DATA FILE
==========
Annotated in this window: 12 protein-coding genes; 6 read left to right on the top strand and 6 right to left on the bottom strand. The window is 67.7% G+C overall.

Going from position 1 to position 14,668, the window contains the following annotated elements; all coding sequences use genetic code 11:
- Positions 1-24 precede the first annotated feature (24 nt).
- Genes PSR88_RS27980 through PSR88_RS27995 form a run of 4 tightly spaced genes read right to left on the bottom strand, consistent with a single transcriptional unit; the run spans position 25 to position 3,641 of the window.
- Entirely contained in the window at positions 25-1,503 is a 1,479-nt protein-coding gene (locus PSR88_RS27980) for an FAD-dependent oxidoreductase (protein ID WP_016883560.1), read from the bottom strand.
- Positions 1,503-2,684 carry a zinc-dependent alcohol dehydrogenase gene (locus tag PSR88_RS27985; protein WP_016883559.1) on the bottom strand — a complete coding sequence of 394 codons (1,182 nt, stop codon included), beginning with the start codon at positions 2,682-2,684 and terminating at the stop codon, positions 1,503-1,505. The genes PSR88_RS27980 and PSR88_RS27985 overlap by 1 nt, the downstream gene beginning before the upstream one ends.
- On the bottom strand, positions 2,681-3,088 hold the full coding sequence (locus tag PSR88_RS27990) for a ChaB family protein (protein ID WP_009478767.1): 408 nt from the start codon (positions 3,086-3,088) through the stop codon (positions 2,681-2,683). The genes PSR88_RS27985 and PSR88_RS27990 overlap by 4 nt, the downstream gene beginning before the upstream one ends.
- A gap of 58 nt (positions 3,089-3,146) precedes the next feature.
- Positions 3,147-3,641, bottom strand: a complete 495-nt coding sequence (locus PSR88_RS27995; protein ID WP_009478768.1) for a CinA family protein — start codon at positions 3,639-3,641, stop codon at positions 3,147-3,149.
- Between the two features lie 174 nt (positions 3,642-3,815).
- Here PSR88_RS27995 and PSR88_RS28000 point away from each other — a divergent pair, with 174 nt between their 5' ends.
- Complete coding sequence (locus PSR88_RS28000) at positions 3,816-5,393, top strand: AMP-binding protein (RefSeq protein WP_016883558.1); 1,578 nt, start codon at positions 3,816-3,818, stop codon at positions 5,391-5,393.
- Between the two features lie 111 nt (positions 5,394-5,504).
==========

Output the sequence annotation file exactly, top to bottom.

Annotated in this window: 12 protein-coding genes; 6 read left to right on the top strand and 6 right to left on the bottom strand. The window is 67.7% G+C overall.

Going from position 1 to position 14,668, the window contains the following annotated elements; all coding sequences use genetic code 11:
- Positions 1-24 precede the first annotated feature (24 nt).
- Genes PSR88_RS27980 through PSR88_RS27995 form a run of 4 tightly spaced genes read right to left on the bottom strand, consistent with a single transcriptional unit; the run spans position 25 to position 3,641 of the window.
- Entirely contained in the window at positions 25-1,503 is a 1,479-nt protein-coding gene (locus PSR88_RS27980) for an FAD-dependent oxidoreductase (protein ID WP_016883560.1), read from the bottom strand.
- Positions 1,503-2,684 carry a zinc-dependent alcohol dehydrogenase gene (locus tag PSR88_RS27985; protein WP_016883559.1) on the bottom strand — a complete coding sequence of 394 codons (1,182 nt, stop codon included), beginning with the start codon at positions 2,682-2,684 and terminating at the stop codon, positions 1,503-1,505. The genes PSR88_RS27980 and PSR88_RS27985 overlap by 1 nt, the downstream gene beginning before the upstream one ends.
- On the bottom strand, positions 2,681-3,088 hold the full coding sequence (locus tag PSR88_RS27990) for a ChaB family protein (protein ID WP_009478767.1): 408 nt from the start codon (positions 3,086-3,088) through the stop codon (positions 2,681-2,683). The genes PSR88_RS27985 and PSR88_RS27990 overlap by 4 nt, the downstream gene beginning before the upstream one ends.
- A gap of 58 nt (positions 3,089-3,146) precedes the next feature.
- Positions 3,147-3,641, bottom strand: a complete 495-nt coding sequence (locus PSR88_RS27995; protein ID WP_009478768.1) for a CinA family protein — start codon at positions 3,639-3,641, stop codon at positions 3,147-3,149.
- Between the two features lie 174 nt (positions 3,642-3,815).
- Here PSR88_RS27995 and PSR88_RS28000 point away from each other — a divergent pair, with 174 nt between their 5' ends.
- Complete coding sequence (locus PSR88_RS28000) at positions 3,816-5,393, top strand: AMP-binding protein (RefSeq protein WP_016883558.1); 1,578 nt, start codon at positions 3,816-3,818, stop codon at positions 5,391-5,393.
- Between the two features lie 111 nt (positions 5,394-5,504).